This Saturday, the Canfield Fairgrounds will be host to two major events at once. The annual Canfield Rotary Fireworks and a special monster truck show.
The idea was actually born out of last year's Rotary fireworks display. Those attending last year's display may recall the monster truck "Bad Habit" that was showcased. It belonged to Joe Sylvestry, a local driver who volunteered to set up his truck for the fireworks show.
"This year, Joe asked to be part of our show with a separate event involving six monster trucks," said Mike Raulin from Canfield Rotary. "We wanted it to be a win-win for all concerned."
Raulin said the fireworks and the monster trucks will be two separate events. Families can enter the fairgrounds as in past years and pay $5 per vehicle. If they want to see the monster truck show, they would have to purchase tickets to the grandstand. The cost of the monster trucks would be $18 for adults and $12 for kids over 12 the day of the show. Raulin said advance tickets can be purchased for $15 and $10 from any of the local sponsors including Bob and Chuck Eddy's Dodge-Chrysler-Jeep in Austintown, Shepherd's Self Storage in Boardman, Bellino's True Tread Tire in Canfield, Triple B Systems in Boardman and Bernard Daniels Lumber in Canfield.
Raulin also said the Rotary has added two more bouncers for the kids since they have become more popular.
The monster truck show as well as the fireworks event will start at 5 p.m. with the pits opening for driver autographs. The grandstand show will then take place from 7 to 8:30 p.m. Afterwards, those who paid to see the show can come out of the grandstand and enjoy the Rotary event that will include live bands.
As for the fireworks show, Raulin said it will be the biggest Zambelli display between Cleveland and Pittsburgh this year. After the show, he said a couple of the bands will stick around and jam together for an hour or more.
"We felt some may want to hang around for the music and that would ease the flow of traffic leaving the fairgrounds," he said. "It's much more than a fireworks display; it's time to spend with family and friends and features fair food, music by local bands, games and entertainment for the kids including eight Bounce A Rounds and face painting."
Local bands performing outside the grandstands will include JD Eicher, Magma Project Band and Dickey White. The rain date will be Sunday, June 30, at the same time, but some of the bands may not be able to attend due to other engagements.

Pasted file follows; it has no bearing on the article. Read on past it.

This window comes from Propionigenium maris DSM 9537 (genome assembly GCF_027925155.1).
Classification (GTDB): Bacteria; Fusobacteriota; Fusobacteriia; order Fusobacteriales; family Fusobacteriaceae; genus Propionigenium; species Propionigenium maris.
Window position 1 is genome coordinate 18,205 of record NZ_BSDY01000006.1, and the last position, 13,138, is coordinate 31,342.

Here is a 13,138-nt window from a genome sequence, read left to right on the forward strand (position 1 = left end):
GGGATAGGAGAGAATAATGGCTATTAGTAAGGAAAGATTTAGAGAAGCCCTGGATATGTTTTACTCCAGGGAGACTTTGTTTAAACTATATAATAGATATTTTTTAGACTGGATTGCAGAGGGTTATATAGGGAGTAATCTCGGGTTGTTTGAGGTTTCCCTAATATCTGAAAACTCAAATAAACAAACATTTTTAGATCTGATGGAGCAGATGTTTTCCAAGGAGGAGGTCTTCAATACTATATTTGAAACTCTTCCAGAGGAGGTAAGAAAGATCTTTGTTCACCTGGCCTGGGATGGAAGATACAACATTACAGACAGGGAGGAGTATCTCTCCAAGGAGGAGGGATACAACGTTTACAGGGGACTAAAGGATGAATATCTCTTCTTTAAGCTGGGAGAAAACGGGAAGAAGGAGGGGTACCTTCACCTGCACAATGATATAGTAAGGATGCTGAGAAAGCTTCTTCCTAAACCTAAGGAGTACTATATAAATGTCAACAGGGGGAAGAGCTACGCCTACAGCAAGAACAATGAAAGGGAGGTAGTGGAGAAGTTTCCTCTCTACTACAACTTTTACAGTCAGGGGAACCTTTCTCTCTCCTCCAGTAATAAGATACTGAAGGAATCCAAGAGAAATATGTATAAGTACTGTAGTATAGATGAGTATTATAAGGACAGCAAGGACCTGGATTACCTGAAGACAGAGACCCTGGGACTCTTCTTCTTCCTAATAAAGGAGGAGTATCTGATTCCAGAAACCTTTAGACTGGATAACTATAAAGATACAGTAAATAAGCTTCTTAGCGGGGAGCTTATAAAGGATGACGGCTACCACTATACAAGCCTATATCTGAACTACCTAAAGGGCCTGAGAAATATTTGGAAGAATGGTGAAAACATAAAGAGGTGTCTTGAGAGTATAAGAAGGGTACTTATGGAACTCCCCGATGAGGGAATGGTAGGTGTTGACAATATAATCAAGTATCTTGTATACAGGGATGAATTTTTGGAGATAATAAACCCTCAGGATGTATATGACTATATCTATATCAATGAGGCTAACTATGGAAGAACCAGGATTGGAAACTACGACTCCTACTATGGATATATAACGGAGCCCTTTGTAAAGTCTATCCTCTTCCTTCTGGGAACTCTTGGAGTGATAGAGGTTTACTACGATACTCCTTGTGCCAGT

On July 4, the festivities will move to the Green in Canfield with a variety of kids games, a free petting zoo, and the popular Firecracker Four Mile Race. The parade will kick off at 10 a.m. from the fairgrounds and will head to the Village Green.
This year's grand marshall has participated in Canfield's annual festivities for 30 years, but this year he will view the parade from a whole new perspective. Recently retired juvenile patrol officer Paul Lasky feels honored to have been chosen as this year's grand marshall.
Officer Lasky, a native of Sharon, Pa., graduated from Westminster College in 1975 and began what he thought would be a business career. But an elementary school presentation by a Pennsylvania State Patrol officer stuck with him and within a couple of years of graduating college with his business degree, he was hired as a reserve officer in Trumbull County. He attended the Ohio Peace Officers Training Academy and in the summer of 1979, was hired by the Canfield Police Department.
Lasky served the city of Canfield for 34 years, and in that time has seen the job of police officer and the city itself - change dramatically. From a department with three cruisers, each equipped with three buttons controlling the red lights, siren and radio, to the specialized department of today with nine marked cruisers, a number of unmarked cars with modern technology, a K-9 unit, bike patrols, school resource officers and additional task forces, he says he's proud of the work he and his fellow officers achieved over the years.
In 1990, the Drug Abuse Resistance Education program began in the Canfield schools, a program Lasky continued for 21 years. Lasky was named the school resource officer, a position he said helped him be able to reach out and positively influence juveniles as well as adults in the community.
Laskey and his wife, Cindy, reside in Canfield and he said he "is honored to be part of this small-town celebration of our nation's freedom"